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I.C.1
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Alloimmune hemolytic anemia, Rh incompatibility. Blood film. Note the polychromatophilic macrocytes (reticulocytes), the nucleated red cells, and the ejected erythroblast nuclei. Spherocytes are present. The intense erythroblastosis (nucleated red cells in the blood) is characteristic of Rh-mediated alloimmune hemolysis.

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Alloimmune hemolytic anemia, ABO incompatibility. Blood film. Note the polychromatophilic macrocytes (reticulocytes) and spherocytes, characteristics of a severe spherocytic hemolytic anemia. Nucleated red cells, a striking feature of Rh-mediated alloimmune hemolytic anemia are less prominent in ABO maternal-fetal incompatibility.

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Acanthocytosis. Abetalipoproteinemia. Blood film. Patients with this inherited absence of products of the apolipoprotein B gene characteristically have over 50% acanthocytes, red cells with irregular sharp projections, in the blood. The red cell membrane abnormality is thought to reflect an excess of sphingomyelin in the outer leaflet of the membrane lipid bilayer, leading to excess surface area and sharp spike like folds in the red cell surface. Erythroblasts do not display the abnormality and circulating cells develop it as they age in the circulation.

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Acanthocytosis. Blood film. Spur cell anemia. Acanthocytes are red cells, often contracted in size and hyperchromatic, with irregularly placed, short, pointed projections from the cell surface. They are characteristic of patients with abetalipoproteinemia and may be seen in smaller numbers in a variety of metabolic disorders, such as severe chronic liver or renal disease, in the post-splenectomy state, and in small numbers in a variety of blood cell disorders affecting red cells. This case is an example of spur cell anemia in chronic severe liver disease. Note spherocytes, stomatocytes, and many spheroacanthocytes, the latter are small dense, speculated cells.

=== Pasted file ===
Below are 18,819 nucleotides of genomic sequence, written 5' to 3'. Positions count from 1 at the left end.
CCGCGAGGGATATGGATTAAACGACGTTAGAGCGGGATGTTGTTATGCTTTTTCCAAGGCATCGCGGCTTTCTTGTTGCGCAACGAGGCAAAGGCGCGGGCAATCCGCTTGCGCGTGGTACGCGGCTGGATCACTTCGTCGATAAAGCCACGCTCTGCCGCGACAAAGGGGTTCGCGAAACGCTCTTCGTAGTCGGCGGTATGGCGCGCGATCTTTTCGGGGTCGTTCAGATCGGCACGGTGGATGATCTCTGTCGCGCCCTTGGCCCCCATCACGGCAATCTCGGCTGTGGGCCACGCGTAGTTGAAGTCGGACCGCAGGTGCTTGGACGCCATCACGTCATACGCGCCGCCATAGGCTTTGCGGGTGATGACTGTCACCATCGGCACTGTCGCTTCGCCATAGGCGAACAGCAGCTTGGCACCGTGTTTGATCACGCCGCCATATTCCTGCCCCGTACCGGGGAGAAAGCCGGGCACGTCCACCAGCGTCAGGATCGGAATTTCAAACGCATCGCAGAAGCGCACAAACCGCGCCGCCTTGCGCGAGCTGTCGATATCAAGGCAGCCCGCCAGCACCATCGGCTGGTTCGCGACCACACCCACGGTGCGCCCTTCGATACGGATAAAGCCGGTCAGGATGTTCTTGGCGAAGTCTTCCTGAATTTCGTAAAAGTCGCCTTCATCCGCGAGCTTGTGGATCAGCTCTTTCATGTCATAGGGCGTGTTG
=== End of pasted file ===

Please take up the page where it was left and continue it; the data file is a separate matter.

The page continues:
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Anorexia nervosa. Blood film. Echinocytes and acanthocytes. Occasional misshapen cells.

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Anorexia nervosa. Blood film. Echinocytes, acanthocytes and echinoacanthocytes.

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Arsenic hydride (arsine gas) poisoning. Blood film. Arsine is a gas formed when metals or ores containing arsenic are exposed to acid. Workers soldering, etching, galvanizing, and lead plating are at risk. This highly toxic gas when inhaled can cause multiorgan injury. The red cells are rapidly hemolyzed as a result of membrane injury. Signs of intravascular hemolysis quickly ensue. The red cells lose hemoglobin and circulating ghost cells may be present. Changes related to oxidant injury may also be present (irregular forms, bitten cells). In this film several red cells are nearly ghosts with very light staining resulting from leakage of ...

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